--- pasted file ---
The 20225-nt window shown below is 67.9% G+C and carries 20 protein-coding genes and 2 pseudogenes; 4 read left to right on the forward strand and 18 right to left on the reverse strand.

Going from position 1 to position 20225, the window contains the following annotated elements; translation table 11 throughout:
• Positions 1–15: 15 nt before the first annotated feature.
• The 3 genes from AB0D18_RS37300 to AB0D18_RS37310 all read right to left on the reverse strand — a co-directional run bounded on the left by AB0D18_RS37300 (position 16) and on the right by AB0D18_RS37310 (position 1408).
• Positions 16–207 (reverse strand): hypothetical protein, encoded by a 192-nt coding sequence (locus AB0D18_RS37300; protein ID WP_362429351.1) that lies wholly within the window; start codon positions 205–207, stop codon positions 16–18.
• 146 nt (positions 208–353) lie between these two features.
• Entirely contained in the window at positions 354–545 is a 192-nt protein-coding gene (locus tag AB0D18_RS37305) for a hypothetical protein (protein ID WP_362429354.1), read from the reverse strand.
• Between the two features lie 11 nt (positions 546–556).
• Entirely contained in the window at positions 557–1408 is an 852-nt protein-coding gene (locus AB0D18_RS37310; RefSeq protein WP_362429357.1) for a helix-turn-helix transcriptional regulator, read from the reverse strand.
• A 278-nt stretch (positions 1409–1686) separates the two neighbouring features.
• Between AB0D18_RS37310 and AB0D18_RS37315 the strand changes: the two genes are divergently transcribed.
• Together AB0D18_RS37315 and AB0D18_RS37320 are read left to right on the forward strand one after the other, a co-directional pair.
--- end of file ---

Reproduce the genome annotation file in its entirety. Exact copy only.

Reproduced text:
The 20225-nt window shown below is 67.9% G+C and carries 20 protein-coding genes and 2 pseudogenes; 4 read left to right on the forward strand and 18 right to left on the reverse strand.

Going from position 1 to position 20225, the window contains the following annotated elements; translation table 11 throughout:
• Positions 1–15: 15 nt before the first annotated feature.
• The 3 genes from AB0D18_RS37300 to AB0D18_RS37310 all read right to left on the reverse strand — a co-directional run bounded on the left by AB0D18_RS37300 (position 16) and on the right by AB0D18_RS37310 (position 1408).
• Positions 16–207 (reverse strand): hypothetical protein, encoded by a 192-nt coding sequence (locus AB0D18_RS37300; protein ID WP_362429351.1) that lies wholly within the window; start codon positions 205–207, stop codon positions 16–18.
• 146 nt (positions 208–353) lie between these two features.
• Entirely contained in the window at positions 354–545 is a 192-nt protein-coding gene (locus tag AB0D18_RS37305) for a hypothetical protein (protein ID WP_362429354.1), read from the reverse strand.
• Between the two features lie 11 nt (positions 546–556).
• Entirely contained in the window at positions 557–1408 is an 852-nt protein-coding gene (locus AB0D18_RS37310; RefSeq protein WP_362429357.1) for a helix-turn-helix transcriptional regulator, read from the reverse strand.
• A 278-nt stretch (positions 1409–1686) separates the two neighbouring features.
• Between AB0D18_RS37310 and AB0D18_RS37315 the strand changes: the two genes are divergently transcribed.
• Together AB0D18_RS37315 and AB0D18_RS37320 are read left to right on the forward strand one after the other, a co-directional pair.